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When Will The ECB Run Out Of German Bunds To Buy: Here Is The Math

Courtesy of ZeroHedge. View original post here.

Speaking earlier on Monday, ECB governing council member Ewald Nowotny said that despite growing market concerns, the ECB "sees no need to set a timetable to end bond buying" adding that "the question is not when but how to continue. That will depend on the economic projections for 2018, which we will have in the fall [...] It’s not about an abrupt halt, but about registering that we are no longer confronted by such an acute crisis as we were when we implemented the measures. I consider it wise to step off the gas slowly."

In other words, just like all other central bank pronouncements, this too was meant to instill confidence in the economy. There is just one problem: the question which Nowotny tried so hard to ignore is precisely the one that matters as we most recently explained in "Both ECB And BOJ Are Just Months Away From Running Out Of Bonds To Buy." The question is even more relevant considering it has been the ECB's purchases of corporate (and government) bonds that has led to a record drop in European credit spreads as we showed yesterday.

But back to the math, because apart from the macro economic rationale for tapering the most important, if not only limiting factor which will result in a moderate tapering of the QE programme starting in the coming months is the lack of eligible government bonds, Bunds in particular, for central bank purchases.

As a reminder, the current eligibility criteria (which admittedly can be changed) for government bonds is that they should be euro denominated, have a remaining maturity of 1Y to 31Y and an issue and issuer limit of 33% applies. The issuer limit is different from the issue limit as it takes into account central banks' holdings of government bonds outside of the asset purchase program as well.

Using ECB data, one can estimate the remaining eligible universe taking into account the reinvestment needs and the impact of gross issuance on the eligible universe. This is what Deutsche Bank has done recently, assuming that 70% of German PSPP purchases are in central govt. bonds with the remaining 30% in regional government bonds and local agencies. The bank then estimates that the remaining eligible universe of bonds is €114bn. Further assuming gross issuance for the remainder of 2017 and 2018 to be € 69bn and € 150bn respectively, I.e. a total of EUR 220bn, the eligible universe increases by 33% of this amount which is €73bn. This takes the total eligible universe by the end of 2018 to approximately €185bn.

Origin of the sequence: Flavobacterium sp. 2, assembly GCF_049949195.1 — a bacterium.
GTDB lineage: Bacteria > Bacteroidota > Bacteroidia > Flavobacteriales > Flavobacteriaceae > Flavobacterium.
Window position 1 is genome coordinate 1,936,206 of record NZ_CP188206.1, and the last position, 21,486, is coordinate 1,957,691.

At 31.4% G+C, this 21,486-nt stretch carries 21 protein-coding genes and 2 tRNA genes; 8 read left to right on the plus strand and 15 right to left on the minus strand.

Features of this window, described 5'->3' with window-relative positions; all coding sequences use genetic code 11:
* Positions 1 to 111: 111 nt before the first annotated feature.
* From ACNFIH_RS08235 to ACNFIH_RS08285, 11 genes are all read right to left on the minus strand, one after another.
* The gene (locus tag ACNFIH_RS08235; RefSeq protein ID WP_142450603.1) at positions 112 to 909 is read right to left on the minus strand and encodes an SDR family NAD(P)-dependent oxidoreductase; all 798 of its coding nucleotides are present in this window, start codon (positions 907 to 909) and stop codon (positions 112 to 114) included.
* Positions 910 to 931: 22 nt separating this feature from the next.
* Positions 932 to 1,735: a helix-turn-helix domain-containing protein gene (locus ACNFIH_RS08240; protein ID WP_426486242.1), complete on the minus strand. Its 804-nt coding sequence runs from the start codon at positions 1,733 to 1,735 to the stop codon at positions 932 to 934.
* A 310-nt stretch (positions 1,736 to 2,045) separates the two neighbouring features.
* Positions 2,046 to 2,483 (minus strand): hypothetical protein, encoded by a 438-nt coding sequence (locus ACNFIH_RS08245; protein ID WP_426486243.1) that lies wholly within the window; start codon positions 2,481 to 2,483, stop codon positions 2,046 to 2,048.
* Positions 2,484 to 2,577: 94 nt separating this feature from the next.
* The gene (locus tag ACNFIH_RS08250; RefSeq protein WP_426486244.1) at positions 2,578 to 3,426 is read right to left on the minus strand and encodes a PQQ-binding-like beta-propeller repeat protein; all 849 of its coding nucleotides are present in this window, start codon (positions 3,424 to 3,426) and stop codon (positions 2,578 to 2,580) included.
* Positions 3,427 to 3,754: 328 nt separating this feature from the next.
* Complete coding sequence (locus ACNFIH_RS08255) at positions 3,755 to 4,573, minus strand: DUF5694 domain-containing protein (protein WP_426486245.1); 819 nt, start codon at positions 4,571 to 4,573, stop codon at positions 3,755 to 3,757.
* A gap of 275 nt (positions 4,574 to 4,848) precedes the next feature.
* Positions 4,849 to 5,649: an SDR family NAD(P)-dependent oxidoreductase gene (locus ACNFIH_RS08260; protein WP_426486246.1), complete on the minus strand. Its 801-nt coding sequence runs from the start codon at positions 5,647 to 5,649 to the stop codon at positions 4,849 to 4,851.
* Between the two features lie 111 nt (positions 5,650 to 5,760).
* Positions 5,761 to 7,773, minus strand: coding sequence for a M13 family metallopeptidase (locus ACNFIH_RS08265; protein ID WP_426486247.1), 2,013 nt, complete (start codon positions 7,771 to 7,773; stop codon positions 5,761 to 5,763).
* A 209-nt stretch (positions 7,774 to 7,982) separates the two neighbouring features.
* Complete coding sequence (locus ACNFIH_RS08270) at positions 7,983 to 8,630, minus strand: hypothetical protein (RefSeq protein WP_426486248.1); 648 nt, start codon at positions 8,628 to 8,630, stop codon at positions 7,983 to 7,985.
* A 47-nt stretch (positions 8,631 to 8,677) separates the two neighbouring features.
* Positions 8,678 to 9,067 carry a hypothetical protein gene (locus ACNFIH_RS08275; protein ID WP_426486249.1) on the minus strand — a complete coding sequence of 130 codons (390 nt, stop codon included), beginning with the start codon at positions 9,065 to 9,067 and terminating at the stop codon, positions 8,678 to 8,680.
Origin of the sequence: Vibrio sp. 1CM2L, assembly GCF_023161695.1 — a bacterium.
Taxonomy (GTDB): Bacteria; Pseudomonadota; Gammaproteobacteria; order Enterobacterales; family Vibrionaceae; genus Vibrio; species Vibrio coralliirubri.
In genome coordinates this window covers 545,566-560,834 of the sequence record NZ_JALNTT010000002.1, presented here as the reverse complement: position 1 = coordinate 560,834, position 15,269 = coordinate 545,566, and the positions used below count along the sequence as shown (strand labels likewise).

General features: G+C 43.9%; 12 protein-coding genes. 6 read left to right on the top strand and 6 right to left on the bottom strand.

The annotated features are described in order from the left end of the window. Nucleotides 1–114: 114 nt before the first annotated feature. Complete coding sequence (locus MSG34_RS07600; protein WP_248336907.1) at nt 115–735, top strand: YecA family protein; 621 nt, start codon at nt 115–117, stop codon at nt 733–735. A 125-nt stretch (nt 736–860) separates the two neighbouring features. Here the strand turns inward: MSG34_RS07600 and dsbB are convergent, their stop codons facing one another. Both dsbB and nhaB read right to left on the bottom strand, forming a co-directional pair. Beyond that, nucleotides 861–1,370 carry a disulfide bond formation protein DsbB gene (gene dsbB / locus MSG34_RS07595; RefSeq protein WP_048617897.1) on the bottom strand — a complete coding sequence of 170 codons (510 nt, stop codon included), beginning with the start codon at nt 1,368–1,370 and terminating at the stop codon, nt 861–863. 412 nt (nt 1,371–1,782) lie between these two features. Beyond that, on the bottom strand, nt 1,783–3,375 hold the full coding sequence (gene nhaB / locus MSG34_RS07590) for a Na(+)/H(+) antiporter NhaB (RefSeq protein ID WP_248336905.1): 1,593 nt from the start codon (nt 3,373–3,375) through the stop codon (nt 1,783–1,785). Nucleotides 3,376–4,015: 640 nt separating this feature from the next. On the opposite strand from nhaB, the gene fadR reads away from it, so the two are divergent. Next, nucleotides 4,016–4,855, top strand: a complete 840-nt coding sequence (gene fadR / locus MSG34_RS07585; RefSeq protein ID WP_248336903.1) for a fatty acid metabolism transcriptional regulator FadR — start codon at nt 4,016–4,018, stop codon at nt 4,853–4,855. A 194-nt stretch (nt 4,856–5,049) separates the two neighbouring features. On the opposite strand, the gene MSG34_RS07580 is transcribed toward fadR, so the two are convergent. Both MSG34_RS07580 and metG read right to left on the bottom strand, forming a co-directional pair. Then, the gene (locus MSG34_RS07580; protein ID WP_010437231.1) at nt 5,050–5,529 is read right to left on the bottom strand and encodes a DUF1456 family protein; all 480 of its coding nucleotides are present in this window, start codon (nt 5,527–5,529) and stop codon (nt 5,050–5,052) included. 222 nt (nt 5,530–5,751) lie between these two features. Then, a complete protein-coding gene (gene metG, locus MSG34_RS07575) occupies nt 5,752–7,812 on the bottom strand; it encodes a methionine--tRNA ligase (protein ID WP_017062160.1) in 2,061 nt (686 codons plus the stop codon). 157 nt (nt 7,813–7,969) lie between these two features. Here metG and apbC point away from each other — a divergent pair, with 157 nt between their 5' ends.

At the current pace, Bund purchases until the end of the year should amount to €50bn. Should the ECB continue monetizing debt at the current pace it will not have enough eligible bonds by the end of 2018.

This is where the taper comes in: at an aggregate QE pace of €40bn per month from Jan-18 onward, a €20bn reduction of the current monetization pace, total QE purchases of German govt bonds would amount to €67bn. Additionally, estimating that reinvestment needs until the end of 2018 would amount to €40bn, this takes total QE purchases to €157bn which is comfortably below the available eligible universe of €185bn, however virtually no eligible bonds remain going into 2019.

Summarizing DB's calculations, if the ECB were to reduce the pace of QE to €40bn per month starting from Jan-18, the ECB should not run out of German government bonds to purchase until early 2019. On the other hand, if it keeps the current pace of QE, it will run out of paper by late 2018, and even with a downward revised €40bn monthly total, the ECB will have almost no German bonds left to buy in early 2019. Furthermore, even tapering to €20Bn in late 2018 or 2019 will only extend total QE by just a few more months at best.

There is a last resort: either by then Germany starts running a huge budget deficit – obviously a very touchy political issue – which the ECB will be delighted to fund, or Greece will finally be eligible for QE and will be delighted to step in to Germany's shoes, allowing the ECB to monetize Greek bonds, although it will take some very imaginative Goldman financial engineering to allow the ECB to monetize the (defaulted) Greek bonds that it already owns…


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